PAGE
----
This week marks the 75th anniversary of a regional and national response to something that never was: an interplanetary attack on Grovers Mill, New Jersey.

As is well known, theater and radio director/actor Orson Welles’ 1938 broadcast of “War of the Worlds” was a war of words, a non-event that inadvertently caused a real panic.

The live radio drama — which is being locally staged several times this week — also produced a second front of warring words in the form of thousands of newspaper articles and public musings on the way a million American citizens would think that visitors from space had suddenly arrived outside of Trenton, of all places.

As arm chair speculation grows smugger as time passes — and we head into an election season where non-events and political fictions fill the air waves to create anxiety — it is worth considering what it was that made this particular radio show into what it became.

The answer is simple: “The War of the Worlds” broadcast was a powerful piece of theater, one that was able to cast a seemingly real conjuring of imaginary events.

That ability was born of an artistry that had been fermenting for a few years before it exploded into history.

The Mercury Theater Company, founded in 1937 by Welles (age 22) and John Houseman (35), grew from youthful experimentation and ability to excite and entrance audiences. Both worked in the WPA-sponsored Federal Theater.

Houseman, who in his later years became well known for his haughty professor roles in movies and on television, said that their theater audiences were eager for an experience. “One had the feeling, every night, that there were people on a voyage of discovery in the theater.”

Playing it safe was not a consideration, and the company thrived on expanding boundaries.

Their Depression and pre-World War II-era productions included a “Julius Caesar” set in fascist Italy, “Macbeth” performed by an African-American cast, and a premiere of a folk opera based on a steel strike, “The Cradle Will Rock.”

When conservative members of congress froze funding on the controversial opera’s opening night, the company moved its audience several blocks to an empty theater, had composer Marc Blitzstein play the score on an onstage piano, and let the actors deliver their lines from the audience (so the financially strapped company would not have to pay union “stage actor” scale).

It was company of moxie, innovation, and talent.

That talent also extended to the airwaves, where Welles had been performing regularly on the new medium of radio (for a season as the crime-fighting hero the Shadow). Eventually he, Houseman, and the company found a home at the Columbia Broadcasting System and launched the Mercury Theater on the Air, broadcasting their first one-hour radio drama, “Dracula,” on Monday, July 11, 1938.

Each week the company created a new script based on fairly well known writings — “Treasure Island,” “Jane Eyre,” “A Tale of Two Cities” — and performed it live, a staggering achievement in itself.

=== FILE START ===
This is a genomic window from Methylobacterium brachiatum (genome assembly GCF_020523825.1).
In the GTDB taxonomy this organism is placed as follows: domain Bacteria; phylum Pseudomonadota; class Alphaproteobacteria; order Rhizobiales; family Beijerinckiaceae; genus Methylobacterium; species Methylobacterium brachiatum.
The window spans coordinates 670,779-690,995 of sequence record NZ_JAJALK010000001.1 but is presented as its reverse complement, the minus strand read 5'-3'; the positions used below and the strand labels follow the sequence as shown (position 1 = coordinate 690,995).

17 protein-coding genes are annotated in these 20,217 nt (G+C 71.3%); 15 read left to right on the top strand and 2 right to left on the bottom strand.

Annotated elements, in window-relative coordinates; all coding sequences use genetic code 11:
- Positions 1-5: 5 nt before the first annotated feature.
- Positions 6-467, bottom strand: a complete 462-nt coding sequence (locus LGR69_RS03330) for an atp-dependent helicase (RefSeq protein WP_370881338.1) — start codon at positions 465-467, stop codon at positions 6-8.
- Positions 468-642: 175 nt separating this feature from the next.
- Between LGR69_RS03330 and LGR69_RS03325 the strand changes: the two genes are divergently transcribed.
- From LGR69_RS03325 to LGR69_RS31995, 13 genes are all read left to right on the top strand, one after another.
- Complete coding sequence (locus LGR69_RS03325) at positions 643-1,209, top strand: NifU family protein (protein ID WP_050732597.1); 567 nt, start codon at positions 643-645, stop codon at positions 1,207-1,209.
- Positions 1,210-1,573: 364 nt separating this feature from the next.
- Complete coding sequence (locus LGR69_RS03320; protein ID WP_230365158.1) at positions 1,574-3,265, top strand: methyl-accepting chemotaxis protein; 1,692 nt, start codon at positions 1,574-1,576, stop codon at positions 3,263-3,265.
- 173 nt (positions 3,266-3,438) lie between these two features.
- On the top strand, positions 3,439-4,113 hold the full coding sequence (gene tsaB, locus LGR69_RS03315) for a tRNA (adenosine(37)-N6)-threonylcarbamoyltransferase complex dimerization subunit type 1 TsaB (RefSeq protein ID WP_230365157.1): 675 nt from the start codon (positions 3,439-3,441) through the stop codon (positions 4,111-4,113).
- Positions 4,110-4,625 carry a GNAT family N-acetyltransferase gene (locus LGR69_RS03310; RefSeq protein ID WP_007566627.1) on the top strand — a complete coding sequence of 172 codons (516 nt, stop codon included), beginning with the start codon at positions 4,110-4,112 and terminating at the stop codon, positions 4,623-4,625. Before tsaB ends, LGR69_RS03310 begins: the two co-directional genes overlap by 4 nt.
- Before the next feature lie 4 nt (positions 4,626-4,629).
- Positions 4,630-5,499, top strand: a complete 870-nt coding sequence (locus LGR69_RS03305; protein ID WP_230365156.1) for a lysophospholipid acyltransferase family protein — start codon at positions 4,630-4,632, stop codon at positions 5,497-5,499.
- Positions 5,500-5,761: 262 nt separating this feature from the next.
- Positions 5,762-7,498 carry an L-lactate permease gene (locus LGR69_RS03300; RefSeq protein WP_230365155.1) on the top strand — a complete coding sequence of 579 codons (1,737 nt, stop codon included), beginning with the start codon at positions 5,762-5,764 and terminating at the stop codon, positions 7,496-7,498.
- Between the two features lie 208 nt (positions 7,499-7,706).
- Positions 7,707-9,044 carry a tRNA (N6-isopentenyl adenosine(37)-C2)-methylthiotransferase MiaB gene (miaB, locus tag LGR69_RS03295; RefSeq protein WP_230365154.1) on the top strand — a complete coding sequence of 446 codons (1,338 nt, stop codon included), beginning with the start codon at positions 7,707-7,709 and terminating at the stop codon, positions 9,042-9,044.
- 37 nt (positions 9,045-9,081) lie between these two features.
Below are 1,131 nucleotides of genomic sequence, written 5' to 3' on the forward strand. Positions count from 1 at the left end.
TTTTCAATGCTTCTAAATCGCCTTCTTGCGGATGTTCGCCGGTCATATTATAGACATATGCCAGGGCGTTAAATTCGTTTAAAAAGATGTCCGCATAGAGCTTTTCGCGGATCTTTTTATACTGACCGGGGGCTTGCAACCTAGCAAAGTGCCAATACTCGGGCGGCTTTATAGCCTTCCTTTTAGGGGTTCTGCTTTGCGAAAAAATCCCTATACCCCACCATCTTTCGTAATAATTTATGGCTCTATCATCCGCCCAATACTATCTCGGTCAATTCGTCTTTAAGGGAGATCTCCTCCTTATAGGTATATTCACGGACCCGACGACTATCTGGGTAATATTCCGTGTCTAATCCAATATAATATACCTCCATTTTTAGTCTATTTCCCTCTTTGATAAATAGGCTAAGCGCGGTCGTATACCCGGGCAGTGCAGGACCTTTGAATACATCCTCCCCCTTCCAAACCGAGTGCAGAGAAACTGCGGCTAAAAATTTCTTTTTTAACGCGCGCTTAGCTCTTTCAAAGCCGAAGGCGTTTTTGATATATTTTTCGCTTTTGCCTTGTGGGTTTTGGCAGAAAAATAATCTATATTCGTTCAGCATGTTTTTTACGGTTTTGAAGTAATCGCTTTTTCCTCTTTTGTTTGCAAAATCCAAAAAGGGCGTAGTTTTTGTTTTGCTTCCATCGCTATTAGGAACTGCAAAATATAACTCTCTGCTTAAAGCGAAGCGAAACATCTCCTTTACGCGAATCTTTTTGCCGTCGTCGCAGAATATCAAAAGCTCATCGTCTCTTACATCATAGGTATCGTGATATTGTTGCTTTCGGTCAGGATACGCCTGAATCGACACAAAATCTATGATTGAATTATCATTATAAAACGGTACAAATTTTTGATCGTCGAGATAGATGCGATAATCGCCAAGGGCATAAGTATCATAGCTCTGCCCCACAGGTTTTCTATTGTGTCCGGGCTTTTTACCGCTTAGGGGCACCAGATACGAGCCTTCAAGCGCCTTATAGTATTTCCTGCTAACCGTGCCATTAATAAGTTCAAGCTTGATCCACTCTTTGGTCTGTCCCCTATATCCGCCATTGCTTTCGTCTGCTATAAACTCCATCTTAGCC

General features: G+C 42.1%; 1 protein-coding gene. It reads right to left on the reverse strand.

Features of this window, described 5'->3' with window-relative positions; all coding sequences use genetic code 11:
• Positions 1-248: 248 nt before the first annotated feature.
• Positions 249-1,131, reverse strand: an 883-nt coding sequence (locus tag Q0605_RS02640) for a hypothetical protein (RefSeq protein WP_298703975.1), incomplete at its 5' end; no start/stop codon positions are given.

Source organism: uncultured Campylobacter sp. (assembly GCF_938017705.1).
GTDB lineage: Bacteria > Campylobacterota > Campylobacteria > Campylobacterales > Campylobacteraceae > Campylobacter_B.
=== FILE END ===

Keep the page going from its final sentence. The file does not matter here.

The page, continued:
The Mercury Theater on the Air was building an audience for its quality productions, and CBS moved its broadcasts to the 8 p.m. Sunday night time slot, where Welles and company warred for ratings with the highly popular Edgar Bergen and Charlie McCarthy Show, (which, go figure, featured a ventriloquist performing on the radio).

“The War of the Worlds” was just one of the works selected for adaptation by writer Howard Koch and fit the schedule for the night before Halloween broadcast.

The company artists’ willingness to experiment, desire to create artistic experiences, and being in tune to the zeitgeist of the moment all came together in their effort to bring to life a fictitious moment.

Simply put, their artistry became too real.

The radio drama maintains the basic elements of British writer H.G. Wells’ 1898 novel, which starts with a chapter titled “The Eve of the War,” written with the author’s intent to let readers experience and then reflect on the aggression exhibited by colonizing Europeans.

And the radio company introduces the play with the statement shared by the book about humankind being scrutinized by “intelligences greater than man’s and yet as mortal as his own” and that “as human beings busied themselves about their various concerns they were scrutinized and studied, perhaps almost as narrowly as a man with a microscope might scrutinize the transient creatures that swarm and multiply in a drop of water.”

The play — as does the book — brings the listener into a world where these sinister forces are gathering while present-day folk go about their daily business, complacent in their routines.

That sense of unpredictable gathering forces was already in the 1938 air and on the air waves: Nazism and fascism were on the rise, Japanese aggression was expanding, and the Depression lingered.

While the novel creates a solitary reading experience for the reader, the radio adaptation creates a shared one. In an unprecedented development, the acting company now had the opportunity to expand beyond the limits of a physical theater that could hold a few thousand people to being “on the air” and reaching millions of listeners through the Columbia Broadcasting System’s 110 affiliate radio stations located in 44 states.